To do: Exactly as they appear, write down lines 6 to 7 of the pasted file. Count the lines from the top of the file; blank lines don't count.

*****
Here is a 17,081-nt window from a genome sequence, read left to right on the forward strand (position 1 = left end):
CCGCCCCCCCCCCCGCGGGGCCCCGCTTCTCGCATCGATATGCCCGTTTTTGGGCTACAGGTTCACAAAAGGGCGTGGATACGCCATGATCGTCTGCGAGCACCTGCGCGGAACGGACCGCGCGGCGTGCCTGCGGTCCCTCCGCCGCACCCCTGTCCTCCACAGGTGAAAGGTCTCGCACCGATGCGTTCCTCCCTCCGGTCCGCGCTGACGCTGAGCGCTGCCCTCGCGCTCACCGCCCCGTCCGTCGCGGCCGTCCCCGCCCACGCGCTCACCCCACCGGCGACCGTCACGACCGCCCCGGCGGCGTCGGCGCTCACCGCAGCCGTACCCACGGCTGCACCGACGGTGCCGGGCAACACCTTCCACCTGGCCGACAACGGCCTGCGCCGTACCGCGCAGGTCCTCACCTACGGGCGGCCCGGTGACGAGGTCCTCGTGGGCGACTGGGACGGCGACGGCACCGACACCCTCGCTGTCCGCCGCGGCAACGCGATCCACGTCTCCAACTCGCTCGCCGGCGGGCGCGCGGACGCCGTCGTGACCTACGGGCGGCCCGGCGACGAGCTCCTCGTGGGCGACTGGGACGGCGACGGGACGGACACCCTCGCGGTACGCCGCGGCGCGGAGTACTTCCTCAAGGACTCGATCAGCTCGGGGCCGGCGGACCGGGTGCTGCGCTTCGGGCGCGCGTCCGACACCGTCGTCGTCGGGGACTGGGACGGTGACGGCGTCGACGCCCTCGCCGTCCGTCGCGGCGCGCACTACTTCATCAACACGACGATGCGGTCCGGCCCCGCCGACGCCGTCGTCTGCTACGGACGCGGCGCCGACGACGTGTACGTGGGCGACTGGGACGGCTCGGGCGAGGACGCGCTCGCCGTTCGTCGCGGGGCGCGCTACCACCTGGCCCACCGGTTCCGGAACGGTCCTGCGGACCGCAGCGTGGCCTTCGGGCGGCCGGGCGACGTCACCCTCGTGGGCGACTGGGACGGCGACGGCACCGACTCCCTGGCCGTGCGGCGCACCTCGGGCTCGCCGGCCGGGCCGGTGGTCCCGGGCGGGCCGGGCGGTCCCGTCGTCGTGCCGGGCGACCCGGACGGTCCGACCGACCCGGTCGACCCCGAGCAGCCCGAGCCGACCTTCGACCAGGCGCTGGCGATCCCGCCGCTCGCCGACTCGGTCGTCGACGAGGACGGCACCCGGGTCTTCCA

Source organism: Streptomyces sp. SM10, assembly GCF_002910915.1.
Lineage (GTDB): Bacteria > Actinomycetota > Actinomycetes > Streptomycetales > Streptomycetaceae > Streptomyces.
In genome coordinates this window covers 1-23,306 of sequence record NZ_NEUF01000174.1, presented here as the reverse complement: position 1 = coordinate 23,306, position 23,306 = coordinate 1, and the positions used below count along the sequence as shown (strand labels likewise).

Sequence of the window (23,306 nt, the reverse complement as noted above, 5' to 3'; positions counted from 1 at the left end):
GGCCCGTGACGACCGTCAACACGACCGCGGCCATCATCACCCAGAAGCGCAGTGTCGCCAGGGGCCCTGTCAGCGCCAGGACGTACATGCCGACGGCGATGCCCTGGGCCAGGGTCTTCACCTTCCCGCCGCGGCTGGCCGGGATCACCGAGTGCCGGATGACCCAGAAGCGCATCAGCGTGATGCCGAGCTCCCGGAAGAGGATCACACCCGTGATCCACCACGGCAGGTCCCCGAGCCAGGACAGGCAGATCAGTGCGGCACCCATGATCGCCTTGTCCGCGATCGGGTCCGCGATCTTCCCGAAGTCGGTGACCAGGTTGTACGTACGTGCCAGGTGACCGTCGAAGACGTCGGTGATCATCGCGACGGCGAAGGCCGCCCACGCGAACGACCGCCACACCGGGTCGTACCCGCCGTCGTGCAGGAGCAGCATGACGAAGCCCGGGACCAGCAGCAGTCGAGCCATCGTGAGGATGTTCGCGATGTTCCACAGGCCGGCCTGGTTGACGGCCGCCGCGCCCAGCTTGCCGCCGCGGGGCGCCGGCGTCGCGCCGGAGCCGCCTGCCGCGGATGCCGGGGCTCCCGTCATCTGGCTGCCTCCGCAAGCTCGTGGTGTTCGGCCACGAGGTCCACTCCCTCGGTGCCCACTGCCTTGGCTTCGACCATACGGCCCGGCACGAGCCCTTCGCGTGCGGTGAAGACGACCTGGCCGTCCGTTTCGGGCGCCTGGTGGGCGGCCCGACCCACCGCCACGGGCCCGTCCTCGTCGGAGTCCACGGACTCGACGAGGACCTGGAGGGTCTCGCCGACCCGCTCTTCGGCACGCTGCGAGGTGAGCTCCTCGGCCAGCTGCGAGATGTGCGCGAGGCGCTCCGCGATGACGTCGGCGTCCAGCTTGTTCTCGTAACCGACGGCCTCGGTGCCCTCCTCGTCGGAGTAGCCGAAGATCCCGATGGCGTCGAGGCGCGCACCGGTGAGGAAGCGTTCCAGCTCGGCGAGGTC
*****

Sequence of the window (23,306 nt, the reverse complement as noted above, 5' to 3'; positions counted from 1 at the left end):
GGCCCGTGACGACCGTCAACACGACCGCGGCCATCATCACCCAGAAGCGCAGTGTCGCCAGGGGCCCTGTCAGCGCCAGGACGTACATGCCGACGGCGATGCCCTGGGCCAGGGTCTTCACCTTCCCGCCGCGGCTGGCCGGGATCACCGAGTGCCGGATGACCCAGAAGCGCATCAGCGTGATGCCGAGCTCCCGGAAGAGGATCACACCCGTGATCCACCACGGCAGGTCCCCGAGCCAGGACAGGCAGATCAGTGCGGCACCCATGATCGCCTTGTCCGCGATCGGGTCCGCGATCTTCCCGAAGTCGGTGACCAGGTTGTACGTACGTGCCAGGTGACCGTCGAAGACGTCGGTGATCATCGCGACGGCGAAGGCCGCCCACGCGAACGACCGCCACACCGGGTCGTACCCGCCGTCGTGCAGGAGCAGCATGACGAAGCCCGGGACCAGCAGCAGTCGAGCCATCGTGAGGATGTTCGCGATGTTCCACAGGCCGGCCTGGTTGACGGCCGCCGCGCCCAGCTTGCCGCCGCGGGGCGCCGGCGTCGCGCCGGAGCCGCCTGCCGCGGATGCCGGGGCTCCCGTCATCTGGCTGCCTCCGCAAGCTCGTGGTGTTCGGCCACGAGGTCCACTCCCTCGGTGCCCACTGCCTTGGCTTCGACCATACGGCCCGGCACGAGCCCTTCGCGTGCGGTGAAGACGACCTGGCCGTCCGTTTCGGGCGCCTGGTGGGCGGCCCGACCCACCGCCACGGGCCCGTCCTCGTCGGAGTCCACGGACTCGACGAGGACCTGGAGGGTCTCGCCGACCCGCTCTTCGGCACGCTGCGAGGTGAGCTCCTCGGCCAGCTGCGAGATGTGCGCGAGGCGCTCCGCGATGACGTCGGCGTCCAGCTTGTTCTCGTAACCGACGGCCTCGGTGCCCTCCTCGTCGGAGTAGCCGAAGATCCCGATGGCGTCGAGGCGCGCACCGGTGAGGAAGCGTTCCAGCTCGGCGAGGTC